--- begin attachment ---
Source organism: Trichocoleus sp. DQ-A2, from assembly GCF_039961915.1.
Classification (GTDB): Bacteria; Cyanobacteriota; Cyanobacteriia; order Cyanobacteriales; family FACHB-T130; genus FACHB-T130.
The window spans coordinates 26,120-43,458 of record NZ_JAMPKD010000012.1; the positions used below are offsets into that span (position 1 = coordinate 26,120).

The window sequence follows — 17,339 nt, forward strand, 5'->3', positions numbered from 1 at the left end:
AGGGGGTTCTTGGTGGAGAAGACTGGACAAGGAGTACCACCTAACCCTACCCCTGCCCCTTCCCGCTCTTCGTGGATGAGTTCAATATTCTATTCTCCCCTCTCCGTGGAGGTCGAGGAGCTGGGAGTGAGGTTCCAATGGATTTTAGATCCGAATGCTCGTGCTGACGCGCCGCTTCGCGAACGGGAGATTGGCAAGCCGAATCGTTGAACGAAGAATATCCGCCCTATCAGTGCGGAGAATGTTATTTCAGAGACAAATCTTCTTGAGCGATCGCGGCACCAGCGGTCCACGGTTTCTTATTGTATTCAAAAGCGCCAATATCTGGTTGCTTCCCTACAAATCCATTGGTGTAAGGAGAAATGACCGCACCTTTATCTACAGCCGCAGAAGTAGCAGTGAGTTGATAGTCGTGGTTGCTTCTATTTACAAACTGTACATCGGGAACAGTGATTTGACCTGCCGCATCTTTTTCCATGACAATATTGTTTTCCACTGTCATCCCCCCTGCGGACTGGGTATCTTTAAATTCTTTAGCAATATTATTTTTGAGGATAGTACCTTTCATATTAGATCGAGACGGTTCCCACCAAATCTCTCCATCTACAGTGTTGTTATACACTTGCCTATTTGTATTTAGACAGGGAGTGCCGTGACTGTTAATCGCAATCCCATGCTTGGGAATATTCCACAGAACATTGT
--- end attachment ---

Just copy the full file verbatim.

Source organism: Trichocoleus sp. DQ-A2, from assembly GCF_039961915.1.
Classification (GTDB): Bacteria; Cyanobacteriota; Cyanobacteriia; order Cyanobacteriales; family FACHB-T130; genus FACHB-T130.
The window spans coordinates 26,120-43,458 of record NZ_JAMPKD010000012.1; the positions used below are offsets into that span (position 1 = coordinate 26,120).

The window sequence follows — 17,339 nt, forward strand, 5'->3', positions numbered from 1 at the left end:
AGGGGGTTCTTGGTGGAGAAGACTGGACAAGGAGTACCACCTAACCCTACCCCTGCCCCTTCCCGCTCTTCGTGGATGAGTTCAATATTCTATTCTCCCCTCTCCGTGGAGGTCGAGGAGCTGGGAGTGAGGTTCCAATGGATTTTAGATCCGAATGCTCGTGCTGACGCGCCGCTTCGCGAACGGGAGATTGGCAAGCCGAATCGTTGAACGAAGAATATCCGCCCTATCAGTGCGGAGAATGTTATTTCAGAGACAAATCTTCTTGAGCGATCGCGGCACCAGCGGTCCACGGTTTCTTATTGTATTCAAAAGCGCCAATATCTGGTTGCTTCCCTACAAATCCATTGGTGTAAGGAGAAATGACCGCACCTTTATCTACAGCCGCAGAAGTAGCAGTGAGTTGATAGTCGTGGTTGCTTCTATTTACAAACTGTACATCGGGAACAGTGATTTGACCTGCCGCATCTTTTTCCATGACAATATTGTTTTCCACTGTCATCCCCCCTGCGGACTGGGTATCTTTAAATTCTTTAGCAATATTATTTTTGAGGATAGTACCTTTCATATTAGATCGAGACGGTTCCCACCAAATCTCTCCATCTACAGTGTTGTTATACACTTGCCTATTTGTATTTAGACAGGGAGTGCCGTGACTGTTAATCGCAATCCCATGCTTGGGAATATTCCACAGAACATTGT